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Japan’s inflation-linked bonds are poised for a second monthly fall as the stronger yen exacerbates deflationary pressure on an economy still reeling from the quake, tsunami and nuclear disasters.

Securities that reflect the outlook for consumer prices handed investors a 0.02 percent loss through Tuesday, an index compiled by Bank of America Merrill Lynch shows, set for the first two-month slide since November 2008 in the aftermath of Lehman Brothers Holdings Inc.’s collapse. By comparison, U.S. inflation-linked debt has increased 6.4 percent since the end of June, while Germany’s has risen 3.3 percent.

The yen has recovered all losses against the dollar since Japan sold its currency Aug. 4 for the third time in a year, reapproaching a postwar record set in March. A gauge of price trends known as the deflator fell in the second quarter by the most in more than a year, data showed this week, adding to evidence the stronger currency is deepening deflationary pressures that have gripped the country for more than a decade.

“I expect linkers to continue to slump,” said Takeshi Minami, chief economist in Tokyo at Norinchukin Research Institute Co., a unit of Norinchukin Bank, which has $920 billion in assets. “The yen’s appreciation counters rising prices on commodities and adds to downward pressure on the domestic economy by hurting exporters’ earnings, so it has negative influence over consumer prices.”

The economy shrank at a 1.3 percent annual pace in the three months through June, the third straight quarter of contraction, the Cabinet Office said Monday. The deflator dropped 2.2 percent in the period from a year earlier, more than the median estimate of economists for a 1.7 percent decrease.

Deflation boosts the value of fixed payments from debt. The so-called breakeven rate, or the difference between yields on five-year notes and inflation-linked debt, fell to negative 0.48 percentage point Aug. 9, the least since April 7, and was negative 0.44 percentage point Wednesday. That compared with a positive 1.71 percentage points in the U.S.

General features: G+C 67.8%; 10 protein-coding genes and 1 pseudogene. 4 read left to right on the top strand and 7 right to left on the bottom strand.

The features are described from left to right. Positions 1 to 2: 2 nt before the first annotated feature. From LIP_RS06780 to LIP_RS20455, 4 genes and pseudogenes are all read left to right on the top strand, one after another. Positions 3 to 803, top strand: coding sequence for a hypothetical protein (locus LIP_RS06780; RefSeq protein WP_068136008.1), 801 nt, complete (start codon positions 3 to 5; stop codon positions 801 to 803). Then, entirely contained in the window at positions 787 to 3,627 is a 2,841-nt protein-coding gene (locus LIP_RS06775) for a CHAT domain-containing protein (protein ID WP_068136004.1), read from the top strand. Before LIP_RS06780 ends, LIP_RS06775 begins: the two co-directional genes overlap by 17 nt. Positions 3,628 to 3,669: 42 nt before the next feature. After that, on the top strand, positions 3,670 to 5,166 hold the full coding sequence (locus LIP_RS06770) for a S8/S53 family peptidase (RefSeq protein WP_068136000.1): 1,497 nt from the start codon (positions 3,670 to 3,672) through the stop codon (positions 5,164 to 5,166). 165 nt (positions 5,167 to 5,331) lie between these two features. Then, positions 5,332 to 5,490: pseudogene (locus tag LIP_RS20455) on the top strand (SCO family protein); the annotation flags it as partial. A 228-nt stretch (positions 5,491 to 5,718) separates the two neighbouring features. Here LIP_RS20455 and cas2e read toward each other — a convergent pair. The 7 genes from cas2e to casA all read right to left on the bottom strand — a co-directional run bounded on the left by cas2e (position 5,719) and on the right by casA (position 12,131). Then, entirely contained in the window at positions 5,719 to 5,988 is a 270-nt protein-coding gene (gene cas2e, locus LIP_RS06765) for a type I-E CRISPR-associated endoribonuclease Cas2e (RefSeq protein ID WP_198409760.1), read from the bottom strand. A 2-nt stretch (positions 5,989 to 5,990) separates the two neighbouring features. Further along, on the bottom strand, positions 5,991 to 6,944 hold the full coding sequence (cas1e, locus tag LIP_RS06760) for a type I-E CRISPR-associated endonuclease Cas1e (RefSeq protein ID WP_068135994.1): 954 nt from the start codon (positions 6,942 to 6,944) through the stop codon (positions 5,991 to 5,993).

The statistics bureau will change the base year to 2010 from 2005 for the computation of consumer prices starting with July data due for release Aug. 26.

Consumer prices excluding fresh food probably fell 0.3 percent last month, according to estimates by Norinchukin’s Minami. The core inflation rate was positive between April and June based on the 2005 base.

“Expectations for inflation have barely risen in Japan,” said Hiroto Kuwahara, chief quantitative analyst at Mitsubishi UFJ Morgan Stanley Securities Co. in Tokyo, one of the 25 primary dealers obliged to bid at government debt sales. “Accordingly, demand for linkers is stagnant.”

The yen traded at around 76.70 per dollar in Tokyo on Wednesday, compared with ¥80.24 when Japan unilaterally sold its currency Aug. 4. It hit a record ¥76.25 March 17 amid speculation domestic companies would repatriate assets to cope with earthquake- and tsunami-related damages. The yen returned to such levels this month as investors sought a refuge from debt crises in the U.S. and Europe.

Japan’s 10-year bonds yielded 1.025 percent as of 10:29 a.m. Wednesday in Tokyo, or 0.825 percentage point more than the growth rate of consumer prices. The so-called real yield on similar-maturity U.S. debt was a negative 1.33 percentage points.

“There is a vicious cycle of yen appreciation and deflation,” said Masafumi Yamamoto, chief currency strategist at Barclays Bank PLC in Tokyo.

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